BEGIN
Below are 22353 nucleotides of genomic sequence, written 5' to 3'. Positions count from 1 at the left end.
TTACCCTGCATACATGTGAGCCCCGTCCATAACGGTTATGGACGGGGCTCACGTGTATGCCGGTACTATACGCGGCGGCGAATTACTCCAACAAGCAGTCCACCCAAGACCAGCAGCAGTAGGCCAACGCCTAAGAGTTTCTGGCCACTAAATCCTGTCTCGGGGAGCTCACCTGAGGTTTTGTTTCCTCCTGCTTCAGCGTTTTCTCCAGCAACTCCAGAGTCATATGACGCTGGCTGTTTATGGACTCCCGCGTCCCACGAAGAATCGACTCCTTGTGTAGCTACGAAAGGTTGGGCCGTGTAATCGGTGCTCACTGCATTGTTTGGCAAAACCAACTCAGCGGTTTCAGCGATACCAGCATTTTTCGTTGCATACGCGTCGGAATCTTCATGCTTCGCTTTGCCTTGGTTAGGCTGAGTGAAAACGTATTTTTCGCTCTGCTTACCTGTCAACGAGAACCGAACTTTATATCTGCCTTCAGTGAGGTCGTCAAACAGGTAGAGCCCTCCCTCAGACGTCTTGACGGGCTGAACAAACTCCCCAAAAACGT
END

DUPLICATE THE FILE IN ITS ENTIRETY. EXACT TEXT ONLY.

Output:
Below are 22353 nucleotides of genomic sequence, written 5' to 3'. Positions count from 1 at the left end.
TTACCCTGCATACATGTGAGCCCCGTCCATAACGGTTATGGACGGGGCTCACGTGTATGCCGGTACTATACGCGGCGGCGAATTACTCCAACAAGCAGTCCACCCAAGACCAGCAGCAGTAGGCCAACGCCTAAGAGTTTCTGGCCACTAAATCCTGTCTCGGGGAGCTCACCTGAGGTTTTGTTTCCTCCTGCTTCAGCGTTTTCTCCAGCAACTCCAGAGTCATATGACGCTGGCTGTTTATGGACTCCCGCGTCCCACGAAGAATCGACTCCTTGTGTAGCTACGAAAGGTTGGGCCGTGTAATCGGTGCTCACTGCATTGTTTGGCAAAACCAACTCAGCGGTTTCAGCGATACCAGCATTTTTCGTTGCATACGCGTCGGAATCTTCATGCTTCGCTTTGCCTTGGTTAGGCTGAGTGAAAACGTATTTTTCGCTCTGCTTACCTGTCAACGAGAACCGAACTTTATATCTGCCTTCAGTGAGGTCGTCAAACAGGTAGAGCCCTCCCTCAGACGTCTTGACGGGCTGAACAAACTCCCCAAAAACGT